Berle-Means Hypothesis and the Rise of the Super Corporation
June 25, 2007
In 1932 when the entire western world was immersed in the darkness of depression and Lord Keynes was wistfully trying to resuscitate the minds and hearts of countless academics and politicians with his Economic Possibilities of our Grandchildren a Columbia University law professor, Adolf A. Berle and a Columbia statistician Gardiner Means advanced a strange and ominous thesis in their book The Modern Corporation and the Private Property.
As these two gentlemen - by no means Economists, not at least by education or training - surveyed the corporate landscape of America in the 1930s they found an appalling statistic: it is that half of all corporate wealth was in the hands of just two hundred companies. This was the corporate America that was founded by Andrew Carnegie, JP Morgan, John D Rockefeller, William Durant, et al. Messers Berle and Means concluded that the rate at which the 200 odd corporate behemoths were growing as compared to around 3 million other small companies that dotted the American landscape, it was quite likely that in the year 1950 they - these 200 corporate giants - would control three quarters of the nation's incorporated wealth. Their book in fact advocated the strangest of all theses that if the growth of these large 200 odd companies continued unchecked then in another 360 years all the companies would have merged into a super corporation which would have a life expectancy longer than that of the Roman Empire*.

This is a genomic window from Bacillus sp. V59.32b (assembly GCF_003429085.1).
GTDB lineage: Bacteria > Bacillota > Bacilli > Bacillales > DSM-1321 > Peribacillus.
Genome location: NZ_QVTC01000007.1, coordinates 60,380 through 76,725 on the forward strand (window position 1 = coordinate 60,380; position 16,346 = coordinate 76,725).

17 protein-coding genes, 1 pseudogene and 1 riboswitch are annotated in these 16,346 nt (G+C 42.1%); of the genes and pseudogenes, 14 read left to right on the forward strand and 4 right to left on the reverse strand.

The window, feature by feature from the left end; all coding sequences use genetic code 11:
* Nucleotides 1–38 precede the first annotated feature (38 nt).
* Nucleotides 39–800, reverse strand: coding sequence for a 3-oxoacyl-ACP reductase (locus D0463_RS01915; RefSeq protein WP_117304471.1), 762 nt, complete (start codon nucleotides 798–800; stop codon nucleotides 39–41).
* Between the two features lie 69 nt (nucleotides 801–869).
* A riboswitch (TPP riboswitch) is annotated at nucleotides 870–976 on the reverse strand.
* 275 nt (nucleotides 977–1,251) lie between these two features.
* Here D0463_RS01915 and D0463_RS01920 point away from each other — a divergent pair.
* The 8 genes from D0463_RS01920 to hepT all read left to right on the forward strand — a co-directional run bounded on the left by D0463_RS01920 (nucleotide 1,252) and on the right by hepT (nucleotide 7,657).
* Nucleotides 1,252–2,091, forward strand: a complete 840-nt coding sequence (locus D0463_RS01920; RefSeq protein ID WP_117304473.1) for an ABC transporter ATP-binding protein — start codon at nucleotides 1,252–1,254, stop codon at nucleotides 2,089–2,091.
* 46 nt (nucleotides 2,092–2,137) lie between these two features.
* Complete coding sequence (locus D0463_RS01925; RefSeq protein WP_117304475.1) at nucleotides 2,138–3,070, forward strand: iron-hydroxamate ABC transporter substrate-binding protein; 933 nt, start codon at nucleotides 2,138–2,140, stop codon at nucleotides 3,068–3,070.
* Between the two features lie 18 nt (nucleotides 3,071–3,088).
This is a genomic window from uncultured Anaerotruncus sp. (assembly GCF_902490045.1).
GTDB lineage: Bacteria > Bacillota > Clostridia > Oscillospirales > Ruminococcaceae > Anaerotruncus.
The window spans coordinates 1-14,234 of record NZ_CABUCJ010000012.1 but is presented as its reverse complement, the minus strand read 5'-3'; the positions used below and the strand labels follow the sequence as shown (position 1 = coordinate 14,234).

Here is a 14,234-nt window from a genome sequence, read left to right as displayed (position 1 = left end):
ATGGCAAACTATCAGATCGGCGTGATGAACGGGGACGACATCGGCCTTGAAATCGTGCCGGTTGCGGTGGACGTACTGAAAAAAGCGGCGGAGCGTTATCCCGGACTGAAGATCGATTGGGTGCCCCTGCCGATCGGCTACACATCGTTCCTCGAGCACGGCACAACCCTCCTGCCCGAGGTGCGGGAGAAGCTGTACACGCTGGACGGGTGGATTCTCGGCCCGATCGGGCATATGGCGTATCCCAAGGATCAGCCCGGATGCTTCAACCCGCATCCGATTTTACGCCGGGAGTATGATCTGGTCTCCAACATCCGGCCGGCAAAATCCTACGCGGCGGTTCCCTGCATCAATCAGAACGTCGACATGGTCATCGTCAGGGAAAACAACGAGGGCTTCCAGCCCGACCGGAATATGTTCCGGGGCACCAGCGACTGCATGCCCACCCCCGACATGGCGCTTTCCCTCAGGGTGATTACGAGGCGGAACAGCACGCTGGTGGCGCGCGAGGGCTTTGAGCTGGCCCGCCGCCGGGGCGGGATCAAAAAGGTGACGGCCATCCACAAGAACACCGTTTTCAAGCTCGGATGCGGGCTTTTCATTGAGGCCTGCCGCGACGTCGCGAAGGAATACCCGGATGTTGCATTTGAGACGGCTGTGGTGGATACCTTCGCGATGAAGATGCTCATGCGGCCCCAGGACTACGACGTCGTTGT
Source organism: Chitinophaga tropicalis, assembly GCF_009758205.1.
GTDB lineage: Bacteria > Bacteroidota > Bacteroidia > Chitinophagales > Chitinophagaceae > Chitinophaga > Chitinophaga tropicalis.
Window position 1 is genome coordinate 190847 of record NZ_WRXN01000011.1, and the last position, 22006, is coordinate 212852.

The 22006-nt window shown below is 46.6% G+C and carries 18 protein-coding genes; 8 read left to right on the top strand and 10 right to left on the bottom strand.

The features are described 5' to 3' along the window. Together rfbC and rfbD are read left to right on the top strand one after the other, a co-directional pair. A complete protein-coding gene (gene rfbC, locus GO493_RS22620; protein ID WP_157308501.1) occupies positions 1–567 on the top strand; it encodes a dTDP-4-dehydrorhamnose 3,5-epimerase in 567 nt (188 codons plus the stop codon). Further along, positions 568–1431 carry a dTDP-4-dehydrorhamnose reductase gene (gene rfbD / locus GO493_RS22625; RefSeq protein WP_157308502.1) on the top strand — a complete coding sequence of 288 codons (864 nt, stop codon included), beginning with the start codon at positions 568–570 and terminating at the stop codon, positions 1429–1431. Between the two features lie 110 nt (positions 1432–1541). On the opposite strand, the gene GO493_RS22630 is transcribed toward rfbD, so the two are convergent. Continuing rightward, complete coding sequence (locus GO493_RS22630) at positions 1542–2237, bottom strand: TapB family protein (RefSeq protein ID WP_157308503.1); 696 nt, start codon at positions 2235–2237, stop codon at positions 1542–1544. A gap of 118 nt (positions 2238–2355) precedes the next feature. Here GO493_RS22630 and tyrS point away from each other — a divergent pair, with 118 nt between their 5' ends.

The year 1950 has come and gone. And it will be quite some time, till we - mankind - see the end of another 280 odd years to test whether Professors Berle and Means's prognosis comes true.But we can reflect a bit on our present predicament.
Blackstone corp has just raised $4.13 billion in IPO. It is a giant private equity company that has equity interests in companies in practically every industrial sector. The way it has grown in the last 5 to 10 years it appears - our guess - that Blackstone corp will triple or quadruple in its market value in the next five years. In 2004 in a landmark IPO transaction Google raised around $1.67 billion giving it a market capitalization of $23 billion. Google's current market capitalization is around $149 billion and Microsoft's market cap is at $281 billion. Both these companies are set to gobble up every other software and internet company that comes its way. The mergers mania has been gripping the corporations of Europe and America for the last five to six years and the party seems to continue at a feverish and wild pace for another five years at least. Banks and financial institutions are also not far behind. Royal Bank of Scotland and Barclays are trying to tear apart ABN Amro and eat it up - fair and square. Large banks around the world are swallowing up smaller banks to become even larger. And at this rate in the next ten to fifteen years there would perhaps be only ten banks standing in the world.
Could the Berle-Means hypothesis come true a lot sooner than originally predicted?
*Reference : The Worldly Philosophers by Robert Heilbroner (Penguin books). There are numerous articles and a lot of content on Berle-Means hypothesis on the internet. But we would recommend the readers to this particular book by Heilbronner where a reference is made while discussing the world of the modern day economists. The book is a pure delight.
Any comments and queries can
be sent through our
More on Finance,etc. >>
back to top